Flu cases are on the rise around the United States, according to a weekly snapshot ending Dec. 22 put out by the Centers for Disease Control and Prevention (CDC), but so far they have not reached epidemic levels.
Of the 10 regions the U.S. Health and Human Services has divided the country into, nine are reporting cases of flu-like symptoms at or above their region-specific baseline. According to the CDC, 3.3 percent of outpatient visits were for flu-like illness, which is above national baseline of 2.2 percent.
New York City and the states of Alabama, Colorado, Georgia, Kentucky, Louisiana, Maryland, New Jersey, New Mexico, and South Carolina are reporting high numbers of flu-like illnesses. The week before, only Colorado and Georgia were in this category.
The states of Arkansas, Arizona, Indiana, Mississippi, Oklahoma, Utah, and Virginia and Puerto Rico are reporting moderate numbers of flu-like cases.
It is not clear how many deaths are related to the flu this year. Only data on flu-related deaths for children under 18 must be reported to the CDC, of which 11 have been reported so far for the 2018–2019 season.
These numbers likely don’t give a clear picture of the death toll, however, because CDC lumps pneumonia in with the flu when collecting data on flu-related fatalities. The National Center for Health Statistics (NCHS) Mortality Reporting System tracks the number of death certificates that list pneumonia or influenza as the underlying or contributing cause of death.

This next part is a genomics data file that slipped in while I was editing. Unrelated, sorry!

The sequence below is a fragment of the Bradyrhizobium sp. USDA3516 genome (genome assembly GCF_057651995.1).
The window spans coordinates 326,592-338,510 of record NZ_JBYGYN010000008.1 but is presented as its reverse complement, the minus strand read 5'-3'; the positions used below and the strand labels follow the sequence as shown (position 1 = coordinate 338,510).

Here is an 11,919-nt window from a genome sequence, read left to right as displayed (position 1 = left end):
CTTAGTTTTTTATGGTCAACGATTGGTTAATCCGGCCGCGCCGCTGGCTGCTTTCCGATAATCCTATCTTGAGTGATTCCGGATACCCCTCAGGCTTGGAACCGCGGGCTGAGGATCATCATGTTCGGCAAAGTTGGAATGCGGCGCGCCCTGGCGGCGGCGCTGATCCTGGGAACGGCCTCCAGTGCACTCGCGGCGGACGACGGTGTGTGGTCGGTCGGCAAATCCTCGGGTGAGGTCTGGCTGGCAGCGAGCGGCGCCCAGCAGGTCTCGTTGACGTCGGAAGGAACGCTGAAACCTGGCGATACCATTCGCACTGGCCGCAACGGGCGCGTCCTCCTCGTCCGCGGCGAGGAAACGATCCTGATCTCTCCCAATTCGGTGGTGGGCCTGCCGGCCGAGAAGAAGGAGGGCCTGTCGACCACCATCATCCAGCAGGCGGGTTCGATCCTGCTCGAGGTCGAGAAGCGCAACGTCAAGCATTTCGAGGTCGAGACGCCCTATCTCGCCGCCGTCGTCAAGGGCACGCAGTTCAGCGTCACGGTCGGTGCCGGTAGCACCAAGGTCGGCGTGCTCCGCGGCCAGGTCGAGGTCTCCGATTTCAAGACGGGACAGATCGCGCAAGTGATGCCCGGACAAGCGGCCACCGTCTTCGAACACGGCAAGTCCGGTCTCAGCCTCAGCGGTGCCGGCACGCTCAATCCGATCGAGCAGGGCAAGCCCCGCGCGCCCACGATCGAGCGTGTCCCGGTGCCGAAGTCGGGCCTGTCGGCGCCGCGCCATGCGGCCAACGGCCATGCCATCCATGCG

“This system provides an overall indication of whether flu-associated deaths are elevated, but does not provide an exact number of how many people died from flu,” the CDC website says.
In a 2005 article titled “Are US flu death figures more PR than science?” published in The BMJ, researcher Peter Doshi questions the usefulness of putting the two together. He found that of the 62,034 deaths reported for the flu in 2001, 61,777 were attributed to pneumonia and 257 to flu. And of those 257, in only 18 cases was the flu virus positively identified.
The types of flu circulating are Influenza A and Influenza B. Within Influenza A, the (H1N1)pdm09 strain is predominant, with H3N2 only showing up in southeastern states like Alabama, Florida, Georgia, Kentucky, Mississippi, North Carolina, South Carolina, and Tennessee.
The H1N1 strain became well known in 2009 due to what has become known as the Swine Flu, which caused the first flu pandemic in 40 years. Despite its name, researchers found swine, avian, and human genes in the H1N1 of 2009.
The H1N1 of 2009 is now a human virus, and has replaced the previous H1N1 that was circulating in humans before 2009.
According to the CDC, flu symptoms include
- A sore throat
- A runny or stuffy nose
- Muscle or body aches
- Fatigue (tiredness)
Some people may also experience a fever and vomiting or diarrhea, though this is more common in children than adults.
To avoid getting the flu, the CDC recommends keeping hands washed and staying away from people who are infected. For people who already have the flu, the agency recommends staying home to avoid spreading it to others. There are also prescription antiviral drugs that can be used to treat the flu.
People who have chronic medical conditions, are pregnant, elderly, and children under 5 are particularly at risk of developing complications, such as pneumonia.
Most people who get the flu recover in a few days to less than two weeks.